In October of 2000, I moved out here. I had a very bad breakup with the guy I was with, and I wanted to get as far away as possible, and Walmart had an opening out here at the 1604 and 281 Nacogdoches Store. So, I transferred out here. My oldest son was with his first wife at the time – he stayed in Alabama. But the youngest one was only 16, so he came with me.
    That was a big change. I had never lived in a city, not even a town. We’d always been country. And I just absolutely fell in love with San Antonio. We were over at Canyon Oaks Apartments, and it was close to work. I worked, and my youngest got a job, and we lived there for about a year. And I met Clint in December 2001.

How did you meet Clint?
    Online in a chat room. We’re one of the first people that actually met that way. In 2001, you didn’t have eHarmony and all that. Everybody was in chat rooms. We got to talking and figured out we were only like four miles apart. And that was Dec. 3. We’ve been together ever since.
    We actually got married on Dec. 4 –because we couldn’t get the 3rd – in 2005. We’ve been married almost 12 years. That was the same year, 2005, when he brought me in here, which he really resisted at first. We had a lot more guys working here at the time, and he was a little unsure how the guys would take him bringing me in. But it all worked out.

And now you run everything!
    Yes [laughs]. Pretty much. But I didn’t start here. I actually started in the very back of the shop, breaking down the old screens. I started at the bottom and I pretty much do everything in the shop now.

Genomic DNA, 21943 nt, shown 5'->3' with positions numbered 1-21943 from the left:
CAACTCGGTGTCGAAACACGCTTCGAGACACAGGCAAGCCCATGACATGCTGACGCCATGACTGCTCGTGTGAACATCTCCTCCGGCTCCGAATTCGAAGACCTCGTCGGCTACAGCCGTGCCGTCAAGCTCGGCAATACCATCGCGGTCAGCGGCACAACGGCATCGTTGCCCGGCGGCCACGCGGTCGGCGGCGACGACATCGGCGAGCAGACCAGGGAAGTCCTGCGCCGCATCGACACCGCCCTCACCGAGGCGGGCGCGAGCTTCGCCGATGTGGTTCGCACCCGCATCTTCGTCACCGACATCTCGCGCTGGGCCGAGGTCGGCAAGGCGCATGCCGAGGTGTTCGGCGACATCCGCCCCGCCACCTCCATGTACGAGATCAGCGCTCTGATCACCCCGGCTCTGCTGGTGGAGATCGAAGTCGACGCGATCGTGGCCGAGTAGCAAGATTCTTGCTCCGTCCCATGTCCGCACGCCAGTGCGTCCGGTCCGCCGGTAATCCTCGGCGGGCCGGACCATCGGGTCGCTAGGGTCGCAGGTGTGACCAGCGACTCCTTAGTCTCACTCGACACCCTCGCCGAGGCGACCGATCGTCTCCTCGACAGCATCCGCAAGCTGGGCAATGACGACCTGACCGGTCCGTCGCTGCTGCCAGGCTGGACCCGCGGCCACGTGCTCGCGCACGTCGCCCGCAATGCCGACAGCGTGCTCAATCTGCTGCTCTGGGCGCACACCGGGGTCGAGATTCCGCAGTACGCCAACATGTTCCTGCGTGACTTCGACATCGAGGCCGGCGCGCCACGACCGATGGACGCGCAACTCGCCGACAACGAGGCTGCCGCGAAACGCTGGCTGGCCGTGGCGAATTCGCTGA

Have you installed screens too?

    No, they leave me here. The guys go out and do all that. Besides, I’m not really good with heights. I don’t think me and a 40-ft ladder would get along [laughs].

Tell me more about your boys.

    The oldest one is Robert, and his wife is Trina, and they both work at a car parts manufacturer. She boxes the parts, and then he picks them up with the forklift and takes them to whatever section they need to go to. My youngest is also with the car parts manufacturer. His name is Jerry, and he’s actually the night manager at the plant.
    Robert has three kids, one boy and two girls. Jerry also has three kids, all very rambunctious boys. I have six grandchildren, and the oldest one will be turning 18 this fall. I never ever thought I would be old enough to have grandkids that are grown [laughs], but I’m getting there.

You have a lot of pursuits outside of work. Tell me about your hobbies and interests.
    The first thing we started with – Clint saw an ad on CraigsList for a local director who was making a continuation of the movie “Warriors,” and that is absolutely his favorite movie ever. So, we showed up for the audition.
    I didn’t audition, because I wasn’t interested in acting, but he got a part for a character called Hatchet, and somehow during the filming, since I was the only person there old enough to remember the ‘70s [laughs], I got to do hair, makeup, wardrobe and consulting to keep it accurate to the ‘70s.
    That’s how I got started in that. He’s done several other movies – I don’t even know how many – and I’ve always gone along, and I have actually been in 9 or 10 movies as bit parts, because I happened to be on the set, and they say, “We need an extra” or “Somebody didn’t show up – can you say this line?”

That’s great! What other things have you done outside of work?
    We sponsored one of the local bands for a while. It was Wounded Souls. I don’t think they’re together anymore. But that was quite fun, because all the kids were 16 and under. I think they were between 12 and 16. It was fun to go out and see them play. They were really good. In fact, they auditioned for “America’s Got Talent,” but they didn’t make the final cut unfortunately. But they were good enough to get an audition.

What made you want to sponsor the band?
    We’re good friends with one of their dads, Ray Aikens, who actually got us started in the wrestling.